In March 2020, the National Underground Railroad Freedom Center was forced to shut its doors over concerns related to the COVID-19 pandemic. Although it remained closed until the following July, Woodrow Keown, Jr., the Freedom Center’s president and chief operating officer, was determined to remain an active voice in  the community. 

“We decided very early on to stay connected with our audience,” Keown explains. “The Freedom Center’s mission is too important, and we were not going to let COVID stop us from doing what needed to  be done.”

Keown and his team quickly realized that their top priority was to accelerate their expertise in virtual programming. They began by collaborating with other museums and organizations that have similar missions, including the Nancy and David Wolf Holocaust & Humanity  Center and the YWCA. Together, they developed online programs designed to raise awareness and understanding on important social issues. The Freedom Center also increased its presence and activity on social media. 

“By building our virtual capabilities, we have been able to extend our reach far beyond the regional market,” Keown says. “In a way, the  closure was a blessing in disguise.” 

In a world fraught with anger over the deaths of Breonna Taylor, George Floyd, and many other members of the Black community, The Freedom Center has utilized its extended reach to speak out on police brutality. 

In July 2020, the Freedom Center hosted a Zoom conference titled “Unmasking the Realities: Law & Order, Peace & Justice.” The live discussion examined police violence across the United States, the  Black Lives Matter movement, and added historical context to the century-old interaction between police and the Black community. The panel featured prominent members of the Cincinnati Police Department, the Hamilton County Sheriff’s Office, the Greater Cincinnati Police Museum and the Cincinnati Police Academy.  

“The panelists provided unique insights and truths,” Keown states. “The police are clearly frustrated by the negative publicity they receive when a few officers don’t do their job, which is to serve and protect. They really want to improve the culture.” 

The Freedom Center’s next goal is to unite law enforcement officials with peaceful protestors and start a conversation on how they can collectively make a positive difference in the community.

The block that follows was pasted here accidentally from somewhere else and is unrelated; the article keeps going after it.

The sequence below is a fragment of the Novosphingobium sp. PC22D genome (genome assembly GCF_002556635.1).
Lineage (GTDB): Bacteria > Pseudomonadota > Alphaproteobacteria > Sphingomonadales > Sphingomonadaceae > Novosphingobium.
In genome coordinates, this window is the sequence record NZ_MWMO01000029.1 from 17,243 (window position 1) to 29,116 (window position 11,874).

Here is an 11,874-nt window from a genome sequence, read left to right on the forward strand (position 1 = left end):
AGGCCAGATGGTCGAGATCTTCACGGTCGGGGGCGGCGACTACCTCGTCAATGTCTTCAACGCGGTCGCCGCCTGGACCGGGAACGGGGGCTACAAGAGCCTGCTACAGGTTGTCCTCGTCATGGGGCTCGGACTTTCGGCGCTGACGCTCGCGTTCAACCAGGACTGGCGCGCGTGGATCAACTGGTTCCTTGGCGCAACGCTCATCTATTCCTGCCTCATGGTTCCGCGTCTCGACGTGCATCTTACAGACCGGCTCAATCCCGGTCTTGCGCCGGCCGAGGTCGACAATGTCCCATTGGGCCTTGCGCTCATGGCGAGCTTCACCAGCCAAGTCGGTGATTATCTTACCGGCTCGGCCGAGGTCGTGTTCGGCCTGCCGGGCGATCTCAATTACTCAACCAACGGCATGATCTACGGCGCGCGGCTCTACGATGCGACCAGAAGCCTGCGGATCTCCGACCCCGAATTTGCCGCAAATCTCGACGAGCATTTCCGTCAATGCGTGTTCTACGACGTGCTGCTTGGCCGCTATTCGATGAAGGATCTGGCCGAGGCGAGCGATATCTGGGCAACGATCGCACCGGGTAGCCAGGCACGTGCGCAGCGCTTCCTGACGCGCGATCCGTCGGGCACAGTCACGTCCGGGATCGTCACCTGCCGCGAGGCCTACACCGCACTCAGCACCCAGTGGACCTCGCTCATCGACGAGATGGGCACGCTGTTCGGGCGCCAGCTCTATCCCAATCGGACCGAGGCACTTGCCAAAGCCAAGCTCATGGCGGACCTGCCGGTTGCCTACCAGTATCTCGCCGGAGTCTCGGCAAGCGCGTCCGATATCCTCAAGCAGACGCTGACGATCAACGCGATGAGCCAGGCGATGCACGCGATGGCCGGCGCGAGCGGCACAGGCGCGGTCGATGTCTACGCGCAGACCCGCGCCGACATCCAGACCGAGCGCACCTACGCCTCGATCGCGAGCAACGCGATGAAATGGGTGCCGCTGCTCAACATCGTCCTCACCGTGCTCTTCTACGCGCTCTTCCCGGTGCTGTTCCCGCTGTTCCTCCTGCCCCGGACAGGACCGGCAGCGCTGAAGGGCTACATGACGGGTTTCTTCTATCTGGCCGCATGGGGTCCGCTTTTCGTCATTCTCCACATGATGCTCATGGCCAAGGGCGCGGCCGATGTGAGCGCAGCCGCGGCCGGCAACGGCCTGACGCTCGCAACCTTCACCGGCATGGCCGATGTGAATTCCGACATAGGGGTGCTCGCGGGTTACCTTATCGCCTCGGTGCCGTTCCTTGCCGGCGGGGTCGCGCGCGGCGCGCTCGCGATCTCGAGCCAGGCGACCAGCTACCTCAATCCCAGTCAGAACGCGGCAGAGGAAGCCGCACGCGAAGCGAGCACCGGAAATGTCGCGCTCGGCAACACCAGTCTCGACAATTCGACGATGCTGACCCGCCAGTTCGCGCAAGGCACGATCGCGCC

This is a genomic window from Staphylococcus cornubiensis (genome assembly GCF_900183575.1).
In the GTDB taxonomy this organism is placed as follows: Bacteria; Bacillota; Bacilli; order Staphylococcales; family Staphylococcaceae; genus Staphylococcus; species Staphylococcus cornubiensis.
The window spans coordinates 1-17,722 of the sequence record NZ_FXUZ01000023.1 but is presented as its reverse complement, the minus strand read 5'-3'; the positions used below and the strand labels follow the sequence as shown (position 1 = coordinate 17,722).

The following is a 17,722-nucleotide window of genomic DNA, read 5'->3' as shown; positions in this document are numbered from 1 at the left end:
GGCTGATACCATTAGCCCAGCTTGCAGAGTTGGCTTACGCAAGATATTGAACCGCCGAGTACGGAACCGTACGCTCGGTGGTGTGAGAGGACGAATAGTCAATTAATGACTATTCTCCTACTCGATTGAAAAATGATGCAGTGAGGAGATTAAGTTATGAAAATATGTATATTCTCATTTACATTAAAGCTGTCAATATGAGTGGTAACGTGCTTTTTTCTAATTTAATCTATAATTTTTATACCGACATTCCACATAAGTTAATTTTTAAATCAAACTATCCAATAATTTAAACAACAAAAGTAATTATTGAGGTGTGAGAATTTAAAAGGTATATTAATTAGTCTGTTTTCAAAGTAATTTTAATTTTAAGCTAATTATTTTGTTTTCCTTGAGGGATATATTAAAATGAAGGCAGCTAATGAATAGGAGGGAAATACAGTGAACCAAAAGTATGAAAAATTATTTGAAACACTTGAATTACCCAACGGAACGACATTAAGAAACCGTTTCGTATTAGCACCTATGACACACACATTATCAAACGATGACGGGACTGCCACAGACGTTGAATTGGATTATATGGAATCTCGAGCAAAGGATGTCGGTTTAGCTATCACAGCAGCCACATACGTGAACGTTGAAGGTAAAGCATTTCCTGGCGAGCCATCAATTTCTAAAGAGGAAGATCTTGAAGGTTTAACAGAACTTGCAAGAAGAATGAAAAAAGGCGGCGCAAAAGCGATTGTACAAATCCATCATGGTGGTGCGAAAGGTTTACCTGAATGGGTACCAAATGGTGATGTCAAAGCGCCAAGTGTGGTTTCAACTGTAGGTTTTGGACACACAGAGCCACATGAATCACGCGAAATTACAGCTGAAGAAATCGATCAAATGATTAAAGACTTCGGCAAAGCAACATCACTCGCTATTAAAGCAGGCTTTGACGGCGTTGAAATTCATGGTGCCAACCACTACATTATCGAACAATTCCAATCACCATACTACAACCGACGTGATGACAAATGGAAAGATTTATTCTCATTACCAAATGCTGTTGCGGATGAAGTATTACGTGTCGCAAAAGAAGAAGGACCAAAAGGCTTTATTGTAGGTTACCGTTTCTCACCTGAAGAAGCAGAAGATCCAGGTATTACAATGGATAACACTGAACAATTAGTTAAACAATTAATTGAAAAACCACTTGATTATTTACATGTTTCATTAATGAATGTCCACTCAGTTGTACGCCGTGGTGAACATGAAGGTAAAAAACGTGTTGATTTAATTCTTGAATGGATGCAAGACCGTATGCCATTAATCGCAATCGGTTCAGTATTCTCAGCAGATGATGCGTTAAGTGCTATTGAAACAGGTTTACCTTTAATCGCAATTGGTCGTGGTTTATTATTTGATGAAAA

Keown believes enlightenment begins when people check their value systems and see where they stand on social issues, then hold themselves accountable for those values. Implicit bias training is critical to increasing self-awareness. The Freedom Center’s Open Your Mind: Understanding Implicit Bias Lab allows guests to recognize and understand bias and other forms of discrimination. The Freedom Center recently partnered with the Hamilton County commissioners to develop an implicit bias training program, which employees of Hamilton County will be asked to attend.

“We encourage everyone to be the change that they want to see,” Keown says. “Hold other people accountable. Don’t close your mind, because that allows certain traits and habits to continue perpetuating themselves.” 

The Freedom Center has joined the nation in declaring racism a public health crisis. The racism African Americans face on a daily basis creates stress that severely affects their physical health. As a result, they are more prone to suffer from chronic diseases like high blood pressure, asthma and diabetes. “Unmasking the Realities: Mental Health Under the Weight of Racism and COVID-19” examined how the pandemic and continued racism is also impacting the mental health of African Americans. 

“There are so many injustices in the health care system. Black people are underused in the medical field. They have greater difficulty getting  health insurance. We’re determined to change that,” Keown says. “We encourage anyone who wants to help to join our seminars and learn about these inequities. Then, we ask that they get involved in changing the policies, either through volunteerism or the political process. We want everyone’s voice to be heard.” 

The landscape of social justice is changing, and the Freedom Center plans to launch a new mission statement that will lean into that. As Keown says, it’s more important than ever to play a role in eliminating injustices in the system.  

“Get involved and get others involved. Visit the Freedom Center and learn how these systems were established. Participate in our virtual  programming. Be aware of what’s going on and help carry out the message of inclusive freedom for all people, using the principles of the Underground Railroad.” ❖ 


The National Underground Railroad Freedom Center is located at 50 E. Freedom Way, Cincinnati, OH 45202. For more information on upcoming programs and events, call 513.333.7739 or visit